Confident, gregarious people don’t actually make better managers

Extroverts can be engaging bosses, but are more likely to feel threatened by new ideas

 
Leonardo DiCaprio in a still from The Wolf of Wall Street
Leonardo DiCaprio’s character was a classic extrovert in Martin Scorsese’s The Wolf of Wall Street, but a more reserved type is likely to be a better manager in the long run. (Paramount Pictures)

Ask people to name the traits they associate with a great manager or CEO, and most will say confident, gregarious, assertive—more Wolf of Wall Street than Walter Mitty. But don’t underestimate the benefits an introvert brings to a leadership team: That shy, quiet type you dismissed as anti-social could be the next Marissa Mayer, Mark Zuckerberg or Bill Gates.

A recent  U.S. study of management styles reveals that our notions of leadership may be misguided. The study’s findings suggest that, overall, extroverts and introverts are equally successful in leadership roles, and in certain situations, introverts actually make better bosses. When a team had workers who were proactive and offered ideas for improving the business, for instance, an extroverted leader felt threatened, whereas the introverted leader was likely to listen more carefully and showed greater receptivity to suggestions.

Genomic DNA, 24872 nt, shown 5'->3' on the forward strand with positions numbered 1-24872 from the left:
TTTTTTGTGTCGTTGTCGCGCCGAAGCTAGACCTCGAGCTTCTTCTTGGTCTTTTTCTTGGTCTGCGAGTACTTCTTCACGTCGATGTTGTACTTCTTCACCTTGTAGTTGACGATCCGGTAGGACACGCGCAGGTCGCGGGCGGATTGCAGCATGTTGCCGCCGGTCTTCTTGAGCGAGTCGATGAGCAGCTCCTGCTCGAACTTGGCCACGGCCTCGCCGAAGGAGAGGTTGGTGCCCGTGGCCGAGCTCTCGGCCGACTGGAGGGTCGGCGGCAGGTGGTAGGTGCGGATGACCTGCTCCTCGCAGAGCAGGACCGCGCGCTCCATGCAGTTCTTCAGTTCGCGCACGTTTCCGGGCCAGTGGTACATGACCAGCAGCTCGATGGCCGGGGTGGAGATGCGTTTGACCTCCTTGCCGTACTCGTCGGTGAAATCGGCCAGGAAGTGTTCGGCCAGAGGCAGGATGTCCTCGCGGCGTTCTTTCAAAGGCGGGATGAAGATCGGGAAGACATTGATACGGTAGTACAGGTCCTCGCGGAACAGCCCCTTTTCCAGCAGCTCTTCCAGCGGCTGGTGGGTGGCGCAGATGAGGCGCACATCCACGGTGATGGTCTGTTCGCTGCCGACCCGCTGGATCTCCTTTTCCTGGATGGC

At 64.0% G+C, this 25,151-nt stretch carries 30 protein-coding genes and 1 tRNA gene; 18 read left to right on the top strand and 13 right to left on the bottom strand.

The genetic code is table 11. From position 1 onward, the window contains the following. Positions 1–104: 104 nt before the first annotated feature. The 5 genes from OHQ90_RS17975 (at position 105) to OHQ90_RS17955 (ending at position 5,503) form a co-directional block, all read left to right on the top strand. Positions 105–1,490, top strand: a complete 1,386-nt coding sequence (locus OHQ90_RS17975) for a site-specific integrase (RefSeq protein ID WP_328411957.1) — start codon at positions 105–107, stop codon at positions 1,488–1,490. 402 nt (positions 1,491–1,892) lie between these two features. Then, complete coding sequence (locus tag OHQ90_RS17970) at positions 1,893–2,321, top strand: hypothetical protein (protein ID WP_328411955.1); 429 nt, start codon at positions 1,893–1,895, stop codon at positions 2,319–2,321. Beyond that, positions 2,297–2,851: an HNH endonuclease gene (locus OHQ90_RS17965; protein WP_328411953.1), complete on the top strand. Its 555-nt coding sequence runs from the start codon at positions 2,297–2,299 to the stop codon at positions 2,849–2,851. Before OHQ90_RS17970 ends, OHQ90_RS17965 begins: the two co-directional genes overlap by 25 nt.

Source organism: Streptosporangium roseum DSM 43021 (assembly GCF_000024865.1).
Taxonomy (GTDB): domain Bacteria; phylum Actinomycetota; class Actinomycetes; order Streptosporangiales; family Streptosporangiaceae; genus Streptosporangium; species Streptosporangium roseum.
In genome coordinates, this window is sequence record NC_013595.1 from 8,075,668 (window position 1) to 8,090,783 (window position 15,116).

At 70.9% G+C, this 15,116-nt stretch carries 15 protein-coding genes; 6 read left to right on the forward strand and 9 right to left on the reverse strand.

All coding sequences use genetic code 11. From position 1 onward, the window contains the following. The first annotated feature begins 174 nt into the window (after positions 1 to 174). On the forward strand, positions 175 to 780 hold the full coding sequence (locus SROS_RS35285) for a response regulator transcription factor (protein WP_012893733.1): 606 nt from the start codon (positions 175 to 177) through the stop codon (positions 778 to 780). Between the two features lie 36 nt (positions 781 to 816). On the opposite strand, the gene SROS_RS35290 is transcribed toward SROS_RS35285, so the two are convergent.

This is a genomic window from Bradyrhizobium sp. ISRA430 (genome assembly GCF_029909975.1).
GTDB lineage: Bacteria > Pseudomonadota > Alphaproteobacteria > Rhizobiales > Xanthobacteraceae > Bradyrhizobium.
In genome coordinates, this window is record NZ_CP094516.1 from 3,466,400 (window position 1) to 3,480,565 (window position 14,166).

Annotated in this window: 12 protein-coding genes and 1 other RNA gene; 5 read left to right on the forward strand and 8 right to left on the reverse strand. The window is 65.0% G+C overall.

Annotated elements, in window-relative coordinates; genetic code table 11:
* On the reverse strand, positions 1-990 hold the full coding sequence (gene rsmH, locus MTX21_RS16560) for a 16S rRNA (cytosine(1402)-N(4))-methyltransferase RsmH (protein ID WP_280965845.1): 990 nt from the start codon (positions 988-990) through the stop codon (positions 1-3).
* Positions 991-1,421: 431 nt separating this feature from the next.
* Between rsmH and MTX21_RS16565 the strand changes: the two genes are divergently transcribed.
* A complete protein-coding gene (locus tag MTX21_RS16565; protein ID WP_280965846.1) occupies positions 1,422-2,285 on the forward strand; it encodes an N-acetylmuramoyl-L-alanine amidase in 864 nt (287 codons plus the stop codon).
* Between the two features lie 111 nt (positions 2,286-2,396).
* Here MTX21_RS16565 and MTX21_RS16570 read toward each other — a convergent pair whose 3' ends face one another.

Karl Moore, a management professor at McGill University who has conducted research on CEOs and introversion, has written that introverts tend to be better listeners. “They wait for others to express their ideas before they jump in with theirs; they don’t need to be at the centre of every conversation; and when they present ideas, they tend to come out more fully formed and well-thought-out.”

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